Facts about Australia's Carbon Footprint
Australia plans to make polluters pay for their carbon emissions from mid-2012, starting with a fixed-price scheme then moving to a market-based system five years later.
The government aims to cut its emissions by 5 percent by 2020 from 2000 levels.
Here are some details about Australia's carbon emissions.
- Australia emits around 28 metric tons of carbon per person per year, one of the highest per capita levels in the developed world, primarily as it relies on coal to generate about 84 percent of it electricity.
- Australia's net greenhouse emissions totaled 537 million metric tons of carbon dioxide equivalent in 2009, falling by 13 million metric tons from 2008 to 2009. Australia represents about 1.5 percent of world emissions.
- Carbon dioxide represents 75.2 percent of Australian emissions, methane 19.7 percent, and nitrous oxide 4.1 percent.
- Transport and energy account for 76 percent of Australian emissions, or 416 million metric tons.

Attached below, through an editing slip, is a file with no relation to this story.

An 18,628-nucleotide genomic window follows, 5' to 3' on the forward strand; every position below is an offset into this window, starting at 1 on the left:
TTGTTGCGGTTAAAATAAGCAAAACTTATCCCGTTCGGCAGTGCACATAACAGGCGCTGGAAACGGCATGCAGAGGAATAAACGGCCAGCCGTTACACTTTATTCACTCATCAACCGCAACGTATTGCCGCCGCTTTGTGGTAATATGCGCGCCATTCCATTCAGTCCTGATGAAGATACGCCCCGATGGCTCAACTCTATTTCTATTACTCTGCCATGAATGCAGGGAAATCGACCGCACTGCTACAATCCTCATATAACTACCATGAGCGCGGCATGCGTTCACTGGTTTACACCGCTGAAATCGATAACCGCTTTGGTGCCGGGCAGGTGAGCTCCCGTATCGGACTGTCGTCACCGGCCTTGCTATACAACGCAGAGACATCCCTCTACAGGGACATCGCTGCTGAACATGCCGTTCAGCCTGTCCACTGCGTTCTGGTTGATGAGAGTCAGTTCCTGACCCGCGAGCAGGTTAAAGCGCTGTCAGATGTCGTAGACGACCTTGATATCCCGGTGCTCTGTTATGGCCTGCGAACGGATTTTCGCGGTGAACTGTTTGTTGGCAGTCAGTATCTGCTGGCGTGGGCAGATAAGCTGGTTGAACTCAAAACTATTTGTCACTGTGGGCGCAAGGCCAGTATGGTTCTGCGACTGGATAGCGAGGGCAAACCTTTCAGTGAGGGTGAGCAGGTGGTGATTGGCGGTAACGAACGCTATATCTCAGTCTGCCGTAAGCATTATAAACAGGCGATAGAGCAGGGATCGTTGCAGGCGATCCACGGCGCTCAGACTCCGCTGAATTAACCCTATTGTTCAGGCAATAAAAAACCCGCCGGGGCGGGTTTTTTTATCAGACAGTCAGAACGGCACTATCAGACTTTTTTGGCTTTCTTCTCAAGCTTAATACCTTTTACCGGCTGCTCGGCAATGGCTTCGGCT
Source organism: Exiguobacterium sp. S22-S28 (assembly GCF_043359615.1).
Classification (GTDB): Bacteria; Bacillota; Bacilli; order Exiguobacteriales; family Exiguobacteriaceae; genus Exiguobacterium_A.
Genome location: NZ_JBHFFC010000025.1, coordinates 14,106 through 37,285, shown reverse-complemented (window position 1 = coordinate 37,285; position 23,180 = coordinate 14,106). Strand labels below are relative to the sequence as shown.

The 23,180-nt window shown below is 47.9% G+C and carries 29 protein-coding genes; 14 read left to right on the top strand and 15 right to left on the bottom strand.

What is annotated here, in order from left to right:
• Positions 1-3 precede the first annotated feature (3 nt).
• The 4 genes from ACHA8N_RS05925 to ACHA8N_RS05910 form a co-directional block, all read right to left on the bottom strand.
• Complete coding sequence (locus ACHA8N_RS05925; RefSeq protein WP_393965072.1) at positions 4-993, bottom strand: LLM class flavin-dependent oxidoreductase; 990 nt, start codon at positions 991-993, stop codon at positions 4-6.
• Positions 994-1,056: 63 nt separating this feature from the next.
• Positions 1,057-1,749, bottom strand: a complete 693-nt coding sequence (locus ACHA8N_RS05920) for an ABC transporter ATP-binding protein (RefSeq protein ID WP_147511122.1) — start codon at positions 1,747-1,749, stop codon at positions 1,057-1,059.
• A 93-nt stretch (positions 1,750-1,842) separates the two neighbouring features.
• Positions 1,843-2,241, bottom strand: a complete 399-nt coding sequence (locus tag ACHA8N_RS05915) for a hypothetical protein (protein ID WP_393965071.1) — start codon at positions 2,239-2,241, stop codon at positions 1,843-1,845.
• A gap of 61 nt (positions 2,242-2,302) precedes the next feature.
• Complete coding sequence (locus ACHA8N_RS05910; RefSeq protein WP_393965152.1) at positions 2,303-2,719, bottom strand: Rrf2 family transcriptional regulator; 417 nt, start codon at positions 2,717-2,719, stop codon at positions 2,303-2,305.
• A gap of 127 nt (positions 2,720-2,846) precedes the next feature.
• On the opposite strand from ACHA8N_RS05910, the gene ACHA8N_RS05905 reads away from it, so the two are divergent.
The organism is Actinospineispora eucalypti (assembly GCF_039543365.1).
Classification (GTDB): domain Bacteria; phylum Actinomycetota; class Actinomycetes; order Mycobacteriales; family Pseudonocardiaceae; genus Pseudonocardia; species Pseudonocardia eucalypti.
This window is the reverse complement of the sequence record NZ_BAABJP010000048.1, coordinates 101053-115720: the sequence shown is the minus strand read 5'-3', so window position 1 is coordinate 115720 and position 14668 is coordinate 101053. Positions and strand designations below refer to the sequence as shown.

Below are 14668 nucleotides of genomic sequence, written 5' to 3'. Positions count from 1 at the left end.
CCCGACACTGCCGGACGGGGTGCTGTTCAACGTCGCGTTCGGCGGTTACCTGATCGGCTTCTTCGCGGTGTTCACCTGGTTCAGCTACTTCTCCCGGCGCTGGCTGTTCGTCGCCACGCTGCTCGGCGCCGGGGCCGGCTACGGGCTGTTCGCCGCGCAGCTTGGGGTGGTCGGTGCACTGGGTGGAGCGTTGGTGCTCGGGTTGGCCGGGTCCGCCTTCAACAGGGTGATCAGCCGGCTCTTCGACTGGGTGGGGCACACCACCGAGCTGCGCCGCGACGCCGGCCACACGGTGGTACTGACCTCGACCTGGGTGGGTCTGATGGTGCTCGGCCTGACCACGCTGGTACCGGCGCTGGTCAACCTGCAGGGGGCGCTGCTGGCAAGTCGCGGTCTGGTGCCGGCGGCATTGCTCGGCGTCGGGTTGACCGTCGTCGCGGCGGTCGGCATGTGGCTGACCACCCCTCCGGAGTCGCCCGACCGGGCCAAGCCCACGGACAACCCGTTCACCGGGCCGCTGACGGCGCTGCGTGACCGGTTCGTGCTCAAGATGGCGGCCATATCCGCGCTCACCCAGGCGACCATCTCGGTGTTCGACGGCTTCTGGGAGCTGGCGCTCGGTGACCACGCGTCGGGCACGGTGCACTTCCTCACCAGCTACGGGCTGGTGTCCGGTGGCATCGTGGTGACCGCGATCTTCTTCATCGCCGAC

- Transport contributed 14 percent of emissions, or about 80 million metric tons, with 86 percent of that from road transport. Passenger cars largest source contributing 41 million metric tons. Electricity generation accounts for 37 percent of emissions, or 204 million metric tons.
- Agriculture created 16 percent of emissions, or 87 million metric tons. Around 10 percent of Australian emissions, or 59 million metric tons, come from sheep and cattle, due to gases produced when they digest food. Livestock emissions fell almost 11 percent between 1990 and 2008, driven by a 57 percent fall in sheep numbers due to severe drought.
Source: Australian National Greenhouse Gas Inventory 2010
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